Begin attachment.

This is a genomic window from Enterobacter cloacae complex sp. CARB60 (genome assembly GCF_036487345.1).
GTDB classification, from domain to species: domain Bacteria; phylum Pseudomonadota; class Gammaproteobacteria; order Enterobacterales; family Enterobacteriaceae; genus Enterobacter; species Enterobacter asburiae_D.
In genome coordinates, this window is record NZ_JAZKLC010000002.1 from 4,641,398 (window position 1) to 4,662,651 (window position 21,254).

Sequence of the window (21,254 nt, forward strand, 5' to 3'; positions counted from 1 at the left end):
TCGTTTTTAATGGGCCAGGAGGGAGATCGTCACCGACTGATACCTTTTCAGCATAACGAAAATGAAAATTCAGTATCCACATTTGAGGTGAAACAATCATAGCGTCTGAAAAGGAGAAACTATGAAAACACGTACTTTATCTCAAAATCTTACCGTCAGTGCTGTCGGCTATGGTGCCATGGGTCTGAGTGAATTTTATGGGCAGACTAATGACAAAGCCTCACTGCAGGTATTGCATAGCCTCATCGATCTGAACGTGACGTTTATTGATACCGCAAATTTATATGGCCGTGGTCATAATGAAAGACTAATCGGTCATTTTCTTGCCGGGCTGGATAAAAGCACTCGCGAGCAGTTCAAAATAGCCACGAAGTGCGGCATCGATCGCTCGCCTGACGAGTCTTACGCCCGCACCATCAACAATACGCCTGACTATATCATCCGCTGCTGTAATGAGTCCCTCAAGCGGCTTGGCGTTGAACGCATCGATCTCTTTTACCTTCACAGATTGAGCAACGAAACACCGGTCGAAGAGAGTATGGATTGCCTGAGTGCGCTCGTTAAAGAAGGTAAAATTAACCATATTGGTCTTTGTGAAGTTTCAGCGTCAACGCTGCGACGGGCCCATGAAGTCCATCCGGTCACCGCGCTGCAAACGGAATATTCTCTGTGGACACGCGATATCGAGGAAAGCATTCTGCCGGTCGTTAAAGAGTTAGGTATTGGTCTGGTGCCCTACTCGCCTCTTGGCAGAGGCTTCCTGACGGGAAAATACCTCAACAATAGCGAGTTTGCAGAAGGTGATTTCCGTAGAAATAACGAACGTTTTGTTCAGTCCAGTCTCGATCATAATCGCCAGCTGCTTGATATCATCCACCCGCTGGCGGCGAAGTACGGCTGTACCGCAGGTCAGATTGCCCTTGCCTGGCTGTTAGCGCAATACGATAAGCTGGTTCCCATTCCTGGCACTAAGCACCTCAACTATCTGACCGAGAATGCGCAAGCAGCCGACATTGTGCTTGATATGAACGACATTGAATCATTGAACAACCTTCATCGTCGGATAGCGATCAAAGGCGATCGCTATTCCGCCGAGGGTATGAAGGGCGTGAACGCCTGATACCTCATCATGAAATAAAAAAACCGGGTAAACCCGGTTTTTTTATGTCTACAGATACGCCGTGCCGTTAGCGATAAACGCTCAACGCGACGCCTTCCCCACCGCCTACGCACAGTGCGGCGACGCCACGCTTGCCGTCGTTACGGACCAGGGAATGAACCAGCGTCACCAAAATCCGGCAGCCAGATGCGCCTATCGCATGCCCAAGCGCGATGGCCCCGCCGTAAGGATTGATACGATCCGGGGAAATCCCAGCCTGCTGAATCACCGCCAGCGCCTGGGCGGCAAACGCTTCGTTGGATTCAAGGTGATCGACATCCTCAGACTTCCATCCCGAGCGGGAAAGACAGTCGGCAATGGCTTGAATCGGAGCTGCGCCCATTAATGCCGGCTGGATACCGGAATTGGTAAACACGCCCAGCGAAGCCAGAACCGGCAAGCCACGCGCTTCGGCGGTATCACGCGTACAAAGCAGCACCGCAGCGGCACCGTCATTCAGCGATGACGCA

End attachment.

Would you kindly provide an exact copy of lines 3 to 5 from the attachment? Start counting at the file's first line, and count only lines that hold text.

In genome coordinates, this window is record NZ_JAZKLC010000002.1 from 4,641,398 (window position 1) to 4,662,651 (window position 21,254).

Sequence of the window (21,254 nt, forward strand, 5' to 3'; positions counted from 1 at the left end):
TCGTTTTTAATGGGCCAGGAGGGAGATCGTCACCGACTGATACCTTTTCAGCATAACGAAAATGAAAATTCAGTATCCACATTTGAGGTGAAACAATCATAGCGTCTGAAAAGGAGAAACTATGAAAACACGTACTTTATCTCAAAATCTTACCGTCAGTGCTGTCGGCTATGGTGCCATGGGTCTGAGTGAATTTTATGGGCAGACTAATGACAAAGCCTCACTGCAGGTATTGCATAGCCTCATCGATCTGAACGTGACGTTTATTGATACCGCAAATTTATATGGCCGTGGTCATAATGAAAGACTAATCGGTCATTTTCTTGCCGGGCTGGATAAAAGCACTCGCGAGCAGTTCAAAATAGCCACGAAGTGCGGCATCGATCGCTCGCCTGACGAGTCTTACGCCCGCACCATCAACAATACGCCTGACTATATCATCCGCTGCTGTAATGAGTCCCTCAAGCGGCTTGGCGTTGAACGCATCGATCTCTTTTACCTTCACAGATTGAGCAACGAAACACCGGTCGAAGAGAGTATGGATTGCCTGAGTGCGCTCGTTAAAGAAGGTAAAATTAACCATATTGGTCTTTGTGAAGTTTCAGCGTCAACGCTGCGACGGGCCCATGAAGTCCATCCGGTCACCGCGCTGCAAACGGAATATTCTCTGTGGACACGCGATATCGAGGAAAGCATTCTGCCGGTCGTTAAAGAGTTAGGTATTGGTCTGGTGCCCTACTCGCCTCTTGGCAGAGGCTTCCTGACGGGAAAATACCTCAACAATAGCGAGTTTGCAGAAGGTGATTTCCGTAGAAATAACGAACGTTTTGTTCAGTCCAGTCTCGATCATAATCGCCAGCTGCTTGATATCATCCACCCGCTGGCGGCGAAGTACGGCTGTACCGCAGGTCAGATTGCCCTTGCCTGGCTGTTAGCGCAATACGATAAGCTGGTTCCCATTCCTGGCACTAAGCACCTCAACTATCTGACCGAGAATGCGCAAGCAGCCGACATTGTGCTTGATATGAACGACATTGAATCATTGAACAACCTTCATCGTCGGATAGCGATCAAAGGCGATCGCTATTCCGCCGAGGGTATGAAGGGCGTGAACGCCTGATACCTCATCATGAAATAAAAAAACCGGGTAAACCCGGTTTTTTTATGTCTACAGATACGCCGTGCCGTTAGCGATAAACGCTCAACGCGACGCCTTCCCCACCGCCTACGCACAGTGCGGCGACGCCACGCTTGCCGTCGTTACGGACCAGGGAATGAACCAGCGTCACCAAAATCCGGCAGCCAGATGCGCCTATCGCATGCCCAAGCGCGATGGCCCCGCCGTAAGGATTGATACGATCCGGGGAAATCCCAGCCTGCTGAATCACCGCCAGCGCCTGGGCGGCAAACGCTTCGTTGGATTCAAGGTGATCGACATCCTCAGACTTCCATCCCGAGCGGGAAAGACAGTCGGCAATGGCTTGAATCGGAGCTGCGCCCATTAATGCCGGCTGGATACCGGAATTGGTAAACACGCCCAGCGAAGCCAGAACCGGCAAGCCACGCGCTTCGGCGGTATCACGCGTACAAAGCAGCACCGCAGCGGCACCGTCATTCAGCGATGACGCA